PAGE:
Days after an explosive report alleged rampant wage theft and exploitative behaviour at burger chain Grill’d, the company has finally spoken out.
Despite ongoing reports that indicate the chain profited from a so-called ‘hamburger university’ scheme that saw employees placed on trainee wages, Grill’d has backed the program.
“We are proud of our traineeship program and that our team members continually win nationally recognised customer service accolades as a result of their training,” a Grill’d spokesperson told Inside Retail.
“Our traineeship program has provided qualifications and a pathway for thousands of Australians across hospitality and other industries. Over 750 employees have completed their qualifications in the last 12 months and only 31 per cent of Grill’d employees are currently trainees.”
The statement comes amid growing discontent from the Grill’d network, with some former and current workers alleging that the chain’s 2015 enterprise agreement was failing them. The Sydney Morning Herald reported workers have protested outside one of the chain’s Melbourne outlets in response.
When The Age and Sydney Morning Herald investigation surfaced late last week, alarm bells rang for the burger business. Franchisee Elton Berrange accused the chain of not having his best interests at heart when it agreed to a 60 per cent rental increase with the landlord.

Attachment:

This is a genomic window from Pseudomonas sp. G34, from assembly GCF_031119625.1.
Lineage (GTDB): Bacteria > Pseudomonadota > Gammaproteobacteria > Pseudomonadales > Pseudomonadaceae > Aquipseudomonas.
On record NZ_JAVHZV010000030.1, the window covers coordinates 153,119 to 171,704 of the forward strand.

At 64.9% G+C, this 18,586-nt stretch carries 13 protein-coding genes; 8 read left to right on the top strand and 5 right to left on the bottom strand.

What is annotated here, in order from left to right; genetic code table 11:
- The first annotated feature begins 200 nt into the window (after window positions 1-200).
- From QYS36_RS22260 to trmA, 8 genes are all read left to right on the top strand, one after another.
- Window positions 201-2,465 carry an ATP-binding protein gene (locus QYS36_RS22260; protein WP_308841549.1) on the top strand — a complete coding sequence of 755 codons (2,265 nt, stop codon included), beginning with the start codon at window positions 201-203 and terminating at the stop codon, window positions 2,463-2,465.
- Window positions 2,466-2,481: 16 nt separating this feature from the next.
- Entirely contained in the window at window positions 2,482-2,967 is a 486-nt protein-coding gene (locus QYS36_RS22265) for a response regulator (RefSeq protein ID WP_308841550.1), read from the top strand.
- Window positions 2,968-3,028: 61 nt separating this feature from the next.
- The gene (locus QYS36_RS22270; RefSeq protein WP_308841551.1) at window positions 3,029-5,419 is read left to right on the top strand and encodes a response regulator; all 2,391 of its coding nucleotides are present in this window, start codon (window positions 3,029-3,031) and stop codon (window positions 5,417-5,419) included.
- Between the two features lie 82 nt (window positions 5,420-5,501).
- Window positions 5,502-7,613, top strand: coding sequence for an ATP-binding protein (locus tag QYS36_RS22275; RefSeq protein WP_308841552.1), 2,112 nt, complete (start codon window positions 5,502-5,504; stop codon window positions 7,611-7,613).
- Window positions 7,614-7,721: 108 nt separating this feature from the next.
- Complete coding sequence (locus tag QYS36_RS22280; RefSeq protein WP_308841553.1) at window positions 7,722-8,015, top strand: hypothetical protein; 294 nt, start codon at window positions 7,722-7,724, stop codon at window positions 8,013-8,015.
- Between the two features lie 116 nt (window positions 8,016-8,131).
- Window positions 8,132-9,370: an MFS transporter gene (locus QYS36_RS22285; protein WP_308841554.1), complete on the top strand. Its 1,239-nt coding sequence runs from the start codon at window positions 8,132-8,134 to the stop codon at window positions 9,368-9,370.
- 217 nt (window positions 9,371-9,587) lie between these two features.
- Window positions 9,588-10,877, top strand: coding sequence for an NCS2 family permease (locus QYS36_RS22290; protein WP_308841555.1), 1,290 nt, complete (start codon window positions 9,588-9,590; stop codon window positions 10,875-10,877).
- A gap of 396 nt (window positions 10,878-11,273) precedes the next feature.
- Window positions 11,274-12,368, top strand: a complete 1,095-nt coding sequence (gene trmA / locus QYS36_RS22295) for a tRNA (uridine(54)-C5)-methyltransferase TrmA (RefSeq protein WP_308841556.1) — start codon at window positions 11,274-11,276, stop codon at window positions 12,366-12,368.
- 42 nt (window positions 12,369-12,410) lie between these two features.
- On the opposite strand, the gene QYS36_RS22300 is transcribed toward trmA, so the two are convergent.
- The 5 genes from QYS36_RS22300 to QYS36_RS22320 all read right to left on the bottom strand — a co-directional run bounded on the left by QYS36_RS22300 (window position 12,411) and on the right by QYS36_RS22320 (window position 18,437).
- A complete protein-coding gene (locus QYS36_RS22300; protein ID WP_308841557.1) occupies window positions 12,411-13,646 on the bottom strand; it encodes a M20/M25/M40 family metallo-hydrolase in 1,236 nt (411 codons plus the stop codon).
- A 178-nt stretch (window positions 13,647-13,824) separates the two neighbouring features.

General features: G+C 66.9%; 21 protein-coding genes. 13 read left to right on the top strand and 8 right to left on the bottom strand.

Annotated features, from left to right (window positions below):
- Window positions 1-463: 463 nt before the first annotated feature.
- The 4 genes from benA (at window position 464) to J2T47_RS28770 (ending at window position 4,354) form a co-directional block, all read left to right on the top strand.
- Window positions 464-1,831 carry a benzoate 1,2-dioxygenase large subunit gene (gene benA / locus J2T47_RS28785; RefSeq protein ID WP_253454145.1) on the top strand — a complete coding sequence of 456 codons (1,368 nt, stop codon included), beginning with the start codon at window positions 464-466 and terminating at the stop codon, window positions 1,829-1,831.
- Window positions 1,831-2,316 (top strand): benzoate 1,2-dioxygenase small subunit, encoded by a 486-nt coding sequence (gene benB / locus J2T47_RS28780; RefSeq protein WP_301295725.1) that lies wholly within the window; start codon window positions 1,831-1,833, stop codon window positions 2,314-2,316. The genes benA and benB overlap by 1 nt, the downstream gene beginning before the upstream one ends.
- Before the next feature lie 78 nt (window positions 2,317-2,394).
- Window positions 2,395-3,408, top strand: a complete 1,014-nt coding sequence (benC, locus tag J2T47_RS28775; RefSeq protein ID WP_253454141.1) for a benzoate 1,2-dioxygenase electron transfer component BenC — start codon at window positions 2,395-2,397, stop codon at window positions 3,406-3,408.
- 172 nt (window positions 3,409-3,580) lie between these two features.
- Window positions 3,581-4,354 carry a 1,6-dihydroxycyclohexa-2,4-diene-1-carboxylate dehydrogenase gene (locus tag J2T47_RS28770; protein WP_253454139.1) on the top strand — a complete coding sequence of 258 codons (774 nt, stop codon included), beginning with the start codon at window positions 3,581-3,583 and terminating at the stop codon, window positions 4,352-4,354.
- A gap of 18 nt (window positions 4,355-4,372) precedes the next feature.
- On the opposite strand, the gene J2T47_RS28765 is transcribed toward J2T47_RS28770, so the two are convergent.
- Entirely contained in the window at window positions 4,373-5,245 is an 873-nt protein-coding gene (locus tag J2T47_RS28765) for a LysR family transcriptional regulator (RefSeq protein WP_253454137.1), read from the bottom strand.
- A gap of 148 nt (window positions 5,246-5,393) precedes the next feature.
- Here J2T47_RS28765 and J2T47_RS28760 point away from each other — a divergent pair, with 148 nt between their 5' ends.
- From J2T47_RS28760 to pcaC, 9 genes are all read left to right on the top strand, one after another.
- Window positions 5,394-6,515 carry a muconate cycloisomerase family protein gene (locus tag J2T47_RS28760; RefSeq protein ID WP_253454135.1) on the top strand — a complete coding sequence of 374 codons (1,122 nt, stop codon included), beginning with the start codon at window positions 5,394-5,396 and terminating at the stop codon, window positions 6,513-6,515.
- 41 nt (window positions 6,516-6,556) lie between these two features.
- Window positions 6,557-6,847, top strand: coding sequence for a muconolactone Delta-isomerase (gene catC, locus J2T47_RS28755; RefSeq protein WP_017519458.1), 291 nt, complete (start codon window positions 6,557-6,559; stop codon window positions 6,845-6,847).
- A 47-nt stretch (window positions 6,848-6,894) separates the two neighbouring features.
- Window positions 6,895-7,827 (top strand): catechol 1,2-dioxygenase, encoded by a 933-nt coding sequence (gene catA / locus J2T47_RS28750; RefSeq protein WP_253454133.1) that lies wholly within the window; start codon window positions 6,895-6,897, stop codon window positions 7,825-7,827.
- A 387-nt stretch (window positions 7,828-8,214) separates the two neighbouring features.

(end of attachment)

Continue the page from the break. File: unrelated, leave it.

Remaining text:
With franchises only making up 32 of the chain’s 137 restaurants, concerns had been raised that partners were being left behind.
However, on Wednesday, the Grill’d spokesperson denied those claims.
“At Grill’d we invest heavily into ensuring our franchise partners are supported, and have access to the systems, supply chain, innovation processes and branding they need to succeed in their businesses,” the spokesperson said.
“Our franchise partners are a loyal, valued and highly successful part of the Grill’d family, building successful and profitable businesses with some franchisees running multiple restaurants. Many have been with us on the Grill’d journey for over a decade and we hope they will be with us for many more years to come. There are no plans to remove franchises from our business.”
One thing the chain will be looking to eradicate over the coming months, however, is poor food safety practices.
Reports of health code violations, safety record falsification and even a dead mouse have plagued the chain’s horror week in the spotlight. However, through it all, the Grill’d spokesperson remained adamant that the chain upheld the highest of standards.
“Grill’d has made significant investments in our systems, processes and people to ensure that our food safety is best practice in the industry,” the spokesperson said.
“This includes compulsory food handling and safety training and a monthly third- party audit that exceeds the food safety standards required by local councils and state regulatory bodies. When any issues arise, corrective action is immediately put in place.”
The spokesperson’s statements are of little comfort to the chain’s seemingly growing network of frustrated workers and franchisees, but the true test is yet to come.
The in-question enterprise agreement is set to expire on December 22, with Grill’d facing an uphill battle to get riled up workers on-side.
This story first appeared on sister site, Inside Franchise Business.